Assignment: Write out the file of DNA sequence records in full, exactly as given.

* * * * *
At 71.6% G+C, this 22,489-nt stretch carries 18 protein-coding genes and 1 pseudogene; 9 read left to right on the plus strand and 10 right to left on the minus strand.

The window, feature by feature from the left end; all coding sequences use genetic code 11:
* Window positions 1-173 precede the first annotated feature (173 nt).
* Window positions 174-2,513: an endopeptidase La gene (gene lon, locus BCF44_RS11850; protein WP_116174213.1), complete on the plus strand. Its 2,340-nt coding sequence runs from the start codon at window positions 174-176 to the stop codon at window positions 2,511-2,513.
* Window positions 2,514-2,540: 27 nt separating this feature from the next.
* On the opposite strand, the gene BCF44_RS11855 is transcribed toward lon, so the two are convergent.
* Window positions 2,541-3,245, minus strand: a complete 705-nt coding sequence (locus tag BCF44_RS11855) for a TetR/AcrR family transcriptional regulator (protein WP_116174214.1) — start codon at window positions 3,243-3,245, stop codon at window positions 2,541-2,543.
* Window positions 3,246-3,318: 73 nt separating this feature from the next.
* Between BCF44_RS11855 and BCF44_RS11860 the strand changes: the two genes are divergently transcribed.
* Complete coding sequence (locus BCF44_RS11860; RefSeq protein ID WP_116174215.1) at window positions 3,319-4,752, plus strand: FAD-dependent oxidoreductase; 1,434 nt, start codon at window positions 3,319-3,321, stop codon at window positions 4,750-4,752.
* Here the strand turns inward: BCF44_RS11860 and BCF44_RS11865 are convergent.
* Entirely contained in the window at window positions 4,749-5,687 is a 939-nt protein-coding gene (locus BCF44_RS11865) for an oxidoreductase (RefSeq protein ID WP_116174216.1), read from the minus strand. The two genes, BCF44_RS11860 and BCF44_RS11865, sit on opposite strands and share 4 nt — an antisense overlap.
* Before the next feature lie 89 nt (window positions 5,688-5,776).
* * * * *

At 71.6% G+C, this 22,489-nt stretch carries 18 protein-coding genes and 1 pseudogene; 9 read left to right on the plus strand and 10 right to left on the minus strand.

The window, feature by feature from the left end; all coding sequences use genetic code 11:
* Window positions 1-173 precede the first annotated feature (173 nt).
* Window positions 174-2,513: an endopeptidase La gene (gene lon, locus BCF44_RS11850; protein WP_116174213.1), complete on the plus strand. Its 2,340-nt coding sequence runs from the start codon at window positions 174-176 to the stop codon at window positions 2,511-2,513.
* Window positions 2,514-2,540: 27 nt separating this feature from the next.
* On the opposite strand, the gene BCF44_RS11855 is transcribed toward lon, so the two are convergent.
* Window positions 2,541-3,245, minus strand: a complete 705-nt coding sequence (locus tag BCF44_RS11855) for a TetR/AcrR family transcriptional regulator (protein WP_116174214.1) — start codon at window positions 3,243-3,245, stop codon at window positions 2,541-2,543.
* Window positions 3,246-3,318: 73 nt separating this feature from the next.
* Between BCF44_RS11855 and BCF44_RS11860 the strand changes: the two genes are divergently transcribed.
* Complete coding sequence (locus BCF44_RS11860; RefSeq protein ID WP_116174215.1) at window positions 3,319-4,752, plus strand: FAD-dependent oxidoreductase; 1,434 nt, start codon at window positions 3,319-3,321, stop codon at window positions 4,750-4,752.
* Here the strand turns inward: BCF44_RS11860 and BCF44_RS11865 are convergent.
* Entirely contained in the window at window positions 4,749-5,687 is a 939-nt protein-coding gene (locus BCF44_RS11865) for an oxidoreductase (RefSeq protein ID WP_116174216.1), read from the minus strand. The two genes, BCF44_RS11860 and BCF44_RS11865, sit on opposite strands and share 4 nt — an antisense overlap.
* Before the next feature lie 89 nt (window positions 5,688-5,776).